Veteran groups conducted ceremonies and hosted a breakfast Monday in the Cortez area in honor of Memorial Day.
About a dozen people watched the sunrise ceremony held at the Cortez Cemetery. The event was arranged by the American Legion Ute Mountain Post 75 and Montezuma County VFW.
Memorial Day is for remembrance of all U.S. veterans who have passed away, and was made a national holiday in 1971. It is different from Veterans Day, which honors all veterans.
“Those who served deserve our thanks and respect,” said John Shriner, American Legion Chaplain of the Honor Guard. “We thank the Lord for a beautiful morning and for those patriots that come out to join us.”
The Pledge of Allegiance was conducted, and a prayer was read. A rifle volley reverberated in the morning light, and taps was played as American flags fluttered on veterans’ graves in the background.
Afterward, a breakfast was held at the American Legion hall.
On his way into the breakfast, veteran John Karsten, (U.S. Army 1981-1984) urged citizens to take a pause and honor those soldiers who sacrificed for the country.
“Today is a time for friends and family, and also a time for reflection,” he said. “Take the time to slow down and show appreciation and respect for veterans who made the ultimate sacrifice and made our country possible.”
Donations made during the breakfast are distributed by the American Legion Auxiliary group to support local veterans.
Hash browns could not be served this year because of a broken freezer, and the American Legion is looking for a new freezer, or a good used one.
At 9 a.m., a ceremony was held at the Dolores Community Center. A wreath was placed in the Dolores River to commemorate sailors lost at sea from storms or naval warfare.
The wreath, made of flowers and boughs, is a way to recognize those who rest in unmarked, watery graves, Shriner said during the ceremony.
As rivers flow to the sea, so does the wreath.
“It symbolizes salvation, in the form of a life preserver,” Shriner said. “The boughs and flowers symbolize a peaceful and sheltered resting place, a safe haven from the storms of life. Farewell sailor, we wish you a fair wind and a following sea.”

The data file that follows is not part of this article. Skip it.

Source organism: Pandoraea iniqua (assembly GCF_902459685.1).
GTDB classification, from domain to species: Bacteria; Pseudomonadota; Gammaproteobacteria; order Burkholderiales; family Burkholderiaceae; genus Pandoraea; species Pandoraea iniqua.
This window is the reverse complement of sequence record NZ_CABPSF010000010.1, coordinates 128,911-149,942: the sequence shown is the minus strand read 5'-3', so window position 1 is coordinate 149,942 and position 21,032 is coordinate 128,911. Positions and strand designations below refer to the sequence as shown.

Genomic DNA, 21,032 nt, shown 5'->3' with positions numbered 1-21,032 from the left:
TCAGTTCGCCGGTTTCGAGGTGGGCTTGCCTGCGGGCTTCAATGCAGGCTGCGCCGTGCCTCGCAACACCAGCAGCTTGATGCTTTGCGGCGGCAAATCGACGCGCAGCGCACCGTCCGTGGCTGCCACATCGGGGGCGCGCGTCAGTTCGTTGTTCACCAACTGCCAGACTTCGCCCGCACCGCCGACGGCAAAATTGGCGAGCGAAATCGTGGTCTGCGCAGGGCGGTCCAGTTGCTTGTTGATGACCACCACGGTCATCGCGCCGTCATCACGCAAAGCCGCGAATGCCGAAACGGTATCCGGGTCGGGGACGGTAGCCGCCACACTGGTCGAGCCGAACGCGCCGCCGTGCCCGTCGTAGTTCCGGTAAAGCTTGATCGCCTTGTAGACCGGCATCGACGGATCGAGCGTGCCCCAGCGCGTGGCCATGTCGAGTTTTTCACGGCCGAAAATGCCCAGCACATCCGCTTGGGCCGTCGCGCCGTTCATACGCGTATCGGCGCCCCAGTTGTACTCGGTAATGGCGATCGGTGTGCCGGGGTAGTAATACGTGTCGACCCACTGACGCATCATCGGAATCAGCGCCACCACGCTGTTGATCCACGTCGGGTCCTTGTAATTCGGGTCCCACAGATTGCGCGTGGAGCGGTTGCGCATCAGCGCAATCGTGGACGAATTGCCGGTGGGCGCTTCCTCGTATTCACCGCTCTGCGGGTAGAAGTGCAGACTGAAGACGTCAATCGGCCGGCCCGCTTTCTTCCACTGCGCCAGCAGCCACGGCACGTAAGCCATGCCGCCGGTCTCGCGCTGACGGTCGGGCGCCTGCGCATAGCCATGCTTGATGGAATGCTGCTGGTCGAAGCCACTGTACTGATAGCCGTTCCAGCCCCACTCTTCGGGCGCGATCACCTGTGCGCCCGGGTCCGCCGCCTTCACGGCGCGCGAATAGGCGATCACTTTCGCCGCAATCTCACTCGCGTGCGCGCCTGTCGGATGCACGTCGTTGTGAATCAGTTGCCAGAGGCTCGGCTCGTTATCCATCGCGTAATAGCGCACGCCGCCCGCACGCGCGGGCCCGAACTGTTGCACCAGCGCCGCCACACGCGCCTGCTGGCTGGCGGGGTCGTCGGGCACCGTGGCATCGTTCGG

The Memorial Day events returned this year after being canceled in 2020 because of the coronavirus pandemic.
Restrictions on gatherings also put military funerals were put on hold.
Now that restrictions have been lifted, the honor guards of the American Legion and VFW have been conducting military funerals for veterans who have recently passed away.
In the past 10 days, two military funerals were held in Rico, and one at Summit Ridge. One will take place at the Montezuma County Fairgrounds in June.
The American Legion Ute Mountain Post 75 celebrated its 90th birthday on May 22. More than 100 veterans attended a lunch at the legion hall and were entertained by two live bands at an evening dance.
“It was real successful, and the donations to help our local veterans were generous,” said Scott Magness, Post Commander for American Legion Post 75. “For it to be continuous for so long is a testament to local support for our veterans.”
More and more veteran groups are disappearing, but the local American Legion perseveres “because we are more stubborn,” said Bud Crawn, 95, a WWII veteran.
At 10 a.m., a ceremony was also held at the Cedar Grove cemetery in Mancos on Road 41 south of town.
At 11 a.m. in Rico, there was a Memorial Day Ceremony at the Valley Rico Cemetery on Colorado Highway 145 with lunch served at the community center.